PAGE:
It is true that the evidence of our senses—“seeing the image of a recognizable human infant”—evokes a kind of “sympathetic identification” with the unborn baby in the womb. But moral conclusions depend on a kind of reasoning, not merely on “sensibilities” upon which we do not reflect. So that ultrasound image reveals the presence of a human child in utero. What was it before it was visibly recognizable as a child? The answer is obvious. It was a child then too, with all the attributes of a human child appropriate to its stage of development. And before that, the same. And before that, the same . . . all the way back to the moment of conception, when it came to be what it is.

Dr. Krauthammer has stubbornly persisted in his incoherence on this subject for a long time. In 2002, when he served on President Bush’s Council on Bioethics, the Council released the first of several important reports, this one on human cloning. It was unable to reach a consensus on policy recommendations, unanimously supporting a ban on cloning to “produce children,” but divided on whether to ban cloning “for biomedical research” (i.e., with the understanding that cloned human beings would be destroyed while still embryos). Krauthammer, like other members of the Council, filed a “personal statement” appended to the report, in which he said he would like to see all cloning banned, but would settle for a moratorium while the country was divided on “research cloning.” There was much to commend about Krauthammer’s statement, which warned of slippery slopes, and of the development of a callous disregard for human life at all stages. But he also entered into the record this singularly muddled musing, which he had previously published at The New Republic:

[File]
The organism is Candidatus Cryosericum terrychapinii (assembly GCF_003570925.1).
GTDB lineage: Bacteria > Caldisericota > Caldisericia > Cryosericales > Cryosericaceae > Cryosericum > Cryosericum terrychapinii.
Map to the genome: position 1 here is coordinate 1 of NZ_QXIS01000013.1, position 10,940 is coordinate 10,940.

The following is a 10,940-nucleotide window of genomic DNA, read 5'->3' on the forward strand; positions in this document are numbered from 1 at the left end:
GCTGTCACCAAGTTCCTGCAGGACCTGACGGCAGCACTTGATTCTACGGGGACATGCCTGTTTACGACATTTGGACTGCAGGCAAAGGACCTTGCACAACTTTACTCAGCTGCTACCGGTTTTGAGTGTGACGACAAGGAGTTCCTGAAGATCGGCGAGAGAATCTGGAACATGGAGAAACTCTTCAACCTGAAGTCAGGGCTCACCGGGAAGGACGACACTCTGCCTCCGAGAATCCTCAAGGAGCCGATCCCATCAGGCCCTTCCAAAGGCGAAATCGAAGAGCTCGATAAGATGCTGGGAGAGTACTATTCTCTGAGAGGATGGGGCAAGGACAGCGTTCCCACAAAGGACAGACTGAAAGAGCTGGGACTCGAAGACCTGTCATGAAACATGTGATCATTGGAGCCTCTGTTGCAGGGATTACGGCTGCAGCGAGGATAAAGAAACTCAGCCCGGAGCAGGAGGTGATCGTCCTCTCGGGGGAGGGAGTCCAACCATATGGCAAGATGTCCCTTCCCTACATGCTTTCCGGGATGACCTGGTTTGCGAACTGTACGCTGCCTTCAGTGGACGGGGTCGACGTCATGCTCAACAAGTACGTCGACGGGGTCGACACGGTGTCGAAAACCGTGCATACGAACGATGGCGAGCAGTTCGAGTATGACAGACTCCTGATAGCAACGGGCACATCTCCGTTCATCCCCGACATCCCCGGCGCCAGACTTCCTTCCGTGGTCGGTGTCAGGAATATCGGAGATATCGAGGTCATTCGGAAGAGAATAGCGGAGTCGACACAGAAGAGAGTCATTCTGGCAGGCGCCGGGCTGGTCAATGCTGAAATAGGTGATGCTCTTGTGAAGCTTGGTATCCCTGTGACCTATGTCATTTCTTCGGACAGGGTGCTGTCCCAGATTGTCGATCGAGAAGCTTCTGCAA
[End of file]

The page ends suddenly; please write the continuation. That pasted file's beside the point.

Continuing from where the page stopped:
For some people, life begins at conception. And not just life – if life is understood to mean a biologically functioning organism, even a single cell is obviously alive – but personhood. If the first zygotic cell is owed all the legal and moral respect due a person, then there is nothing to talk about. Ensoulment starts with Day One and Cell One, and the idea of taking that cell or its successor cells apart to serve someone else's needs is abhorrent.